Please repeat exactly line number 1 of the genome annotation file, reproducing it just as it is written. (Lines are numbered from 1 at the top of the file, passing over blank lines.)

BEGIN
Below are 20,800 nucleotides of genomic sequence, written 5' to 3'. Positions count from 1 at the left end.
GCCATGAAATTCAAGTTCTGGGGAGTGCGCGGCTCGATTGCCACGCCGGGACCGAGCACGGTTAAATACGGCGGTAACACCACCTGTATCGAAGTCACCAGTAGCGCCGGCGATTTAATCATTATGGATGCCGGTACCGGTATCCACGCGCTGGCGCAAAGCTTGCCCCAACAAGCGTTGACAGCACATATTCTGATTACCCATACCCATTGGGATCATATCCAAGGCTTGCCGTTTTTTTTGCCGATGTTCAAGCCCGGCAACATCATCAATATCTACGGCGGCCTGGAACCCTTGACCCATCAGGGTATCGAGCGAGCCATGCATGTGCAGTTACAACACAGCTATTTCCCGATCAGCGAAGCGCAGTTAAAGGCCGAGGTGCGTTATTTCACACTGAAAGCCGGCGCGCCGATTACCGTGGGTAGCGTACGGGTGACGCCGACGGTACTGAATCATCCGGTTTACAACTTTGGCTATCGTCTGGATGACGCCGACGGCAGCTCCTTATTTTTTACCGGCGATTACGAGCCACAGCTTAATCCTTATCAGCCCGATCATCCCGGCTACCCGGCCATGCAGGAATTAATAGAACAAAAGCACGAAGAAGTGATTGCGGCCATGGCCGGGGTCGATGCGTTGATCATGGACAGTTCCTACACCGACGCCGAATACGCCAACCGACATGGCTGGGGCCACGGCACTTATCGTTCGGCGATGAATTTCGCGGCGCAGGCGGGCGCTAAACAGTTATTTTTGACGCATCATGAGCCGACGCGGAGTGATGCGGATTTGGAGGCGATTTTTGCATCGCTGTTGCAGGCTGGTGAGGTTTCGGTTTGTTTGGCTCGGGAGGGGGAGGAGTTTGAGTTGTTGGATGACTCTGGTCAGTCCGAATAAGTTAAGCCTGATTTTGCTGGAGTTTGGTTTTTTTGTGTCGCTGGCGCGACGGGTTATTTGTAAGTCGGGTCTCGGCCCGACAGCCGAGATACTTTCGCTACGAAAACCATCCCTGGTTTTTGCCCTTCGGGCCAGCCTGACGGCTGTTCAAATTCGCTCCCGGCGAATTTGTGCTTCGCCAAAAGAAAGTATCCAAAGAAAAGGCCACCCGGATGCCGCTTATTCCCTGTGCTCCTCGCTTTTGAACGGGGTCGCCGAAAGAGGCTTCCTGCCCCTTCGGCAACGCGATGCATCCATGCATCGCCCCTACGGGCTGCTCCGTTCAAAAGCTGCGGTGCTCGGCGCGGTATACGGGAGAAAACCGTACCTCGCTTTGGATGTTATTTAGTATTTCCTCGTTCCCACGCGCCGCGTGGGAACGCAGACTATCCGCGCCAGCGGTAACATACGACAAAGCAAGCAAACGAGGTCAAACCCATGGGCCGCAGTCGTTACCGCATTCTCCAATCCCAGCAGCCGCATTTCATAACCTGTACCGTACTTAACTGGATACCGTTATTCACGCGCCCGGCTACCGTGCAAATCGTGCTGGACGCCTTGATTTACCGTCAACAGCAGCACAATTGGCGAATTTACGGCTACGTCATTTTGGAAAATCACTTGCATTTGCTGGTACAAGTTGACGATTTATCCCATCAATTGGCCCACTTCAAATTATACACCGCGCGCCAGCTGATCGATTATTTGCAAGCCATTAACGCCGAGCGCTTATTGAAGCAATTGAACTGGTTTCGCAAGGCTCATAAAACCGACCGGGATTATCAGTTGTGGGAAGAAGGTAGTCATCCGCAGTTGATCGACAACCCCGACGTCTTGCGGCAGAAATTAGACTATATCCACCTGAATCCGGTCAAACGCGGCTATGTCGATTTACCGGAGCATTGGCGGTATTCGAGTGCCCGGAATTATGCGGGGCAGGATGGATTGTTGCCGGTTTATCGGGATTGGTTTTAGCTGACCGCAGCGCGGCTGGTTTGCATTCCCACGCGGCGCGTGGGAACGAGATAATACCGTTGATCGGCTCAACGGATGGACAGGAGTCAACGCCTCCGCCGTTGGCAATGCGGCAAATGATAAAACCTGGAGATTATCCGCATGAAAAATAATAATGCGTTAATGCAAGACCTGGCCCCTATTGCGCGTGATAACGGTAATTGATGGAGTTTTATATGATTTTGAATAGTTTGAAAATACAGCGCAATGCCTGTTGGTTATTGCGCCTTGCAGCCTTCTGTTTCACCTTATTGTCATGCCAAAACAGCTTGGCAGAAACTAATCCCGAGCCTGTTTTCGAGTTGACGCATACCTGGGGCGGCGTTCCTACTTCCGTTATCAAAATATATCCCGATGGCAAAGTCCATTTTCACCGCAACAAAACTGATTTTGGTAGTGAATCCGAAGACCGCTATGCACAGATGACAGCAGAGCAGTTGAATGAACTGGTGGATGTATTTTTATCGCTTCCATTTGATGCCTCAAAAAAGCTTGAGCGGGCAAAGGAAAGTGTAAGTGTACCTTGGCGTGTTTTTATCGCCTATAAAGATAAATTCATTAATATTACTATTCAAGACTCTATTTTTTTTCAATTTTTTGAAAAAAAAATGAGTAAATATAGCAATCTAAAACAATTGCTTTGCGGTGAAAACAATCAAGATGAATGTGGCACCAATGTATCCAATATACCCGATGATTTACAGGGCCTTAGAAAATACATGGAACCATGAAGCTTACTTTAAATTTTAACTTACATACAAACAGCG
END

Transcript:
Below are 20,800 nucleotides of genomic sequence, written 5' to 3'. Positions count from 1 at the left end.